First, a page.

The new skillset that barely exists but banks are desperate to hire
Every era has some procedural buzzwords. From the "electronification" of trading to "regulatory change" and "business rationalisation", operational trends define the environment for all who work in the front office of investment banks. Rarely, however, has a procedural fad been either as popular or as all-encompassing as the latest one, "digital transformation."
Fund management company Schroders aptly reflects the scope of the mania. Schroders says it's in the process of an "end-to-end digital transformation", a "hugely ambitious process" and something that will end up "fundamentally changing" the way it does business and interacts with clients. It's not the only one. "Everything about our business model is changing," said Deutsche Bank's (still current) CEO John Cryan in 2016 of the bank's digital aspirations, "....we're too old fashioned."
Digital transformation is no less than a revolution, and people purporting to be digital transformation specialists are about as desirable as you can be.
"Right now, banks are all about hiring digital transformation specialists," says Paul Bennie, managing director of recruitment firm Bennie MacLean. "It's really taken off and there's a very limited talent pool of people with the necessary combination of business expertise and technical knowledge."
Adrian Crockett, a New York City-based former MD in Credit Suisse's strategic finance group, is in the process of launching Fingital, a banking focus digital transformation consultancy. He says people with the requisite skills are like gold dust. "It's almost impossible to find people with digital transformation experience in investment banking," he says. "There are just not many people who have done this - you're looking for unicorns that don't exist."
The enormity of the task is part of the problem. Whereas regulatory change people need "only" know about the impact of regulation on business flows, digital transformation specialists need a broad perspective on the business, the technology, and the use of data.
"Banks need to hire digital transformation people with very strong industry experience and understanding of their products, plus strong tech experience, plus strong change management experience," says Crockett. He adds that there are two sticking points: culture and data. "Bankers can be pretty bloody rude to people who don't understand the business, and most banks are very behind on data collection. - When you talk to a banker about data, they think of GDP figures or company reports, whereas what's needed for machine learning and digitalisation are figures on the number of pitchbooks produced every year and the quantity of charts they contain."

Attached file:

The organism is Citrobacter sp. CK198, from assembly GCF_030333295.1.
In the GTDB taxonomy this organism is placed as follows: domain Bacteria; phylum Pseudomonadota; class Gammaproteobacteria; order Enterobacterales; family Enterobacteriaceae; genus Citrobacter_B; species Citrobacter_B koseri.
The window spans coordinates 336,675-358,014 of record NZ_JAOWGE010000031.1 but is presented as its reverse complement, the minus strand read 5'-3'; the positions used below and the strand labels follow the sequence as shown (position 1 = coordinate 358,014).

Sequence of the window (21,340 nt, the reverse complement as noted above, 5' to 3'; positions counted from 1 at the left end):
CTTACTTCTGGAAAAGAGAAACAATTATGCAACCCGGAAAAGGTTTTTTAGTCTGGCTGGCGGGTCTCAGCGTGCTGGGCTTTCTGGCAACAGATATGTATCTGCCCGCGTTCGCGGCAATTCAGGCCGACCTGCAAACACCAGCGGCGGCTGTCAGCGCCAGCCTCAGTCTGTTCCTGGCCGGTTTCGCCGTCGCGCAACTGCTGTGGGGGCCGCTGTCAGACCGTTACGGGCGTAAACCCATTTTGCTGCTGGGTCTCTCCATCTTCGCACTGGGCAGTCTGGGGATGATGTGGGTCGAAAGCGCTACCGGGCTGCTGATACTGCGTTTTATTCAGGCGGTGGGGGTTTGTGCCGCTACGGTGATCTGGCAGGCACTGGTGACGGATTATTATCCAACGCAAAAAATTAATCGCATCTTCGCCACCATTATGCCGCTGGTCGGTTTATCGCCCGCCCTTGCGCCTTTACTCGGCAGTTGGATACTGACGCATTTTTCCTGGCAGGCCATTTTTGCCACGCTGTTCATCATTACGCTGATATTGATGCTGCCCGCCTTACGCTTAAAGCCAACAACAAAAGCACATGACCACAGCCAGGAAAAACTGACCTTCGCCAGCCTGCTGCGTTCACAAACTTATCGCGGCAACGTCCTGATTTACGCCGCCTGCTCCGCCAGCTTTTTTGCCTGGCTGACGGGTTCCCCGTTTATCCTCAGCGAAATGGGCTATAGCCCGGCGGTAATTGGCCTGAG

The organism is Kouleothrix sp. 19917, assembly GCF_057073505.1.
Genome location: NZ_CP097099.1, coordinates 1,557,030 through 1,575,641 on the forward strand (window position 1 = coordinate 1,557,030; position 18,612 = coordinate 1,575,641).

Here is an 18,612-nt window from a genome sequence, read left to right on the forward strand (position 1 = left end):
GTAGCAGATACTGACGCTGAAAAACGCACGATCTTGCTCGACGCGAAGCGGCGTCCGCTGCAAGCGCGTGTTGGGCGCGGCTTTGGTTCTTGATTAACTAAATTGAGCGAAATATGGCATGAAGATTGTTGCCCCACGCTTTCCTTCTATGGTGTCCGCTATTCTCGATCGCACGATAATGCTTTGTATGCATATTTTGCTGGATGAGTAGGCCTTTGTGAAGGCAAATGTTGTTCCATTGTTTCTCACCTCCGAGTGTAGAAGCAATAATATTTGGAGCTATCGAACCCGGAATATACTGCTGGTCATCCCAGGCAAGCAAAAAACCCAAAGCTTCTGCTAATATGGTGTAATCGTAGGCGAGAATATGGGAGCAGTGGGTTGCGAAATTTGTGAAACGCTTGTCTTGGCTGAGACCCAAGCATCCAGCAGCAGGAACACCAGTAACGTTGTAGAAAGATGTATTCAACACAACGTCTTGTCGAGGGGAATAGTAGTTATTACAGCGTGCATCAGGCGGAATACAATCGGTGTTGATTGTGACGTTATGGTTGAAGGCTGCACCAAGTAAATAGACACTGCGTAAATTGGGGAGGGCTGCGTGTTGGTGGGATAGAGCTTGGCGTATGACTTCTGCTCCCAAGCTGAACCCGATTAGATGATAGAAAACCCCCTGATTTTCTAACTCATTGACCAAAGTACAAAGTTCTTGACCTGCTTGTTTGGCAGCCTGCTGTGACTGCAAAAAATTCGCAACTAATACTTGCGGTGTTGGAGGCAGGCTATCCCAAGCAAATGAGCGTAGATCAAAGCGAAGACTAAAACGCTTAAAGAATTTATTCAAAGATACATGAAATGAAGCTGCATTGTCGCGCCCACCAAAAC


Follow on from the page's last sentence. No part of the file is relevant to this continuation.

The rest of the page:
Savvy people from the front office are putting themselves forward. George Lee, a Goldman Sachs partner, career investment banker, and chairman of TMT banking is overseeing Goldman's IBD digital transformation in his comparatively new role as co-head of engineering for the investment bank. One former voice trader who moved into e-trading over 10 years ago, says he saw the writing on the wall and reinvented himself as someone with expertise in automation and driving costs down: "You look at taking away 50-60-70% of the manual processes - pricing trades, searching for axes, trade ideas, position reports, risk analysis. These sales tools can be digitized to create a massive cost reduction."
Some banks are plucking senior digital transformation specialists from their internal ranks. HSBC, for example, promoted Peter Taylor, its former head of global standards execution, to head of digital transformation this time last year, and Natixis made its UK COO into a digital transformation lead last September. Others are hiring from outside the industry: when Deutsche Bank wanted a chief digital officer based in London last year, it chose Thomas Nielsen, the former chief digital officer for Tesco's supermarkets. Nielsen's LinkedIn profile says he's now, "Helping turn Deutsche Bank into a global digital powerhouse."
Crockett says some front office bankers and traders are fearful of moving into digital transformation jobs because they think they won't get paid as much there. This may be the case. But as banks rush to hire digital transformation specialists, recruiters say pay is rising: managing directors in tech at U.S. banks in London are now on £500k. This may not be much compared to some front office roles, but at least you will be orchestrating the process that automates jobs out of existence rather than experiencing its consequences.
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